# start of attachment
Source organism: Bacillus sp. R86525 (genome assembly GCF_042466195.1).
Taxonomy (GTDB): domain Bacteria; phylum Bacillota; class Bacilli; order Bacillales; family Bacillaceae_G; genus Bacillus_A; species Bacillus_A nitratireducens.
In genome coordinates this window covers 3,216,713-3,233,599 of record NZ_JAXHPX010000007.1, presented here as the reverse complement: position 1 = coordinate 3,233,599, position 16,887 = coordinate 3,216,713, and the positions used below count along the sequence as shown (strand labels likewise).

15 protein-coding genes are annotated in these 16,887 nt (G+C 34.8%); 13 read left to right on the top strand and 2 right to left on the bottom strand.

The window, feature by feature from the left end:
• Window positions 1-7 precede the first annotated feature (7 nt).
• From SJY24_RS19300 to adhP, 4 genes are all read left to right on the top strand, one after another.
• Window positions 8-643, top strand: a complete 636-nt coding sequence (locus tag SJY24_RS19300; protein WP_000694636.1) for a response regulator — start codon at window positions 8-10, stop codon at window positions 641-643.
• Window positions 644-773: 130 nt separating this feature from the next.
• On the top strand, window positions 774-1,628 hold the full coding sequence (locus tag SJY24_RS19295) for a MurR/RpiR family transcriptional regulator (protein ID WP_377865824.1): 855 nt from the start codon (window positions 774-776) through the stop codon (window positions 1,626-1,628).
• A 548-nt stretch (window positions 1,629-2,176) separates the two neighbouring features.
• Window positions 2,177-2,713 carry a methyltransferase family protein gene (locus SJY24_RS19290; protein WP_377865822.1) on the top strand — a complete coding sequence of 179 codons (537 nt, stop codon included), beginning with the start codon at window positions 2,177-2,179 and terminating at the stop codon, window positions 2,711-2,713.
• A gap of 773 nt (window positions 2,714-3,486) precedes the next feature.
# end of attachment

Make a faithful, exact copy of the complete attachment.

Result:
Source organism: Bacillus sp. R86525 (genome assembly GCF_042466195.1).
Taxonomy (GTDB): domain Bacteria; phylum Bacillota; class Bacilli; order Bacillales; family Bacillaceae_G; genus Bacillus_A; species Bacillus_A nitratireducens.
In genome coordinates this window covers 3,216,713-3,233,599 of record NZ_JAXHPX010000007.1, presented here as the reverse complement: position 1 = coordinate 3,233,599, position 16,887 = coordinate 3,216,713, and the positions used below count along the sequence as shown (strand labels likewise).

15 protein-coding genes are annotated in these 16,887 nt (G+C 34.8%); 13 read left to right on the top strand and 2 right to left on the bottom strand.

The window, feature by feature from the left end:
• Window positions 1-7 precede the first annotated feature (7 nt).
• From SJY24_RS19300 to adhP, 4 genes are all read left to right on the top strand, one after another.
• Window positions 8-643, top strand: a complete 636-nt coding sequence (locus tag SJY24_RS19300; protein WP_000694636.1) for a response regulator — start codon at window positions 8-10, stop codon at window positions 641-643.
• Window positions 644-773: 130 nt separating this feature from the next.
• On the top strand, window positions 774-1,628 hold the full coding sequence (locus tag SJY24_RS19295) for a MurR/RpiR family transcriptional regulator (protein ID WP_377865824.1): 855 nt from the start codon (window positions 774-776) through the stop codon (window positions 1,626-1,628).
• A 548-nt stretch (window positions 1,629-2,176) separates the two neighbouring features.
• Window positions 2,177-2,713 carry a methyltransferase family protein gene (locus SJY24_RS19290; protein WP_377865822.1) on the top strand — a complete coding sequence of 179 codons (537 nt, stop codon included), beginning with the start codon at window positions 2,177-2,179 and terminating at the stop codon, window positions 2,711-2,713.
• A gap of 773 nt (window positions 2,714-3,486) precedes the next feature.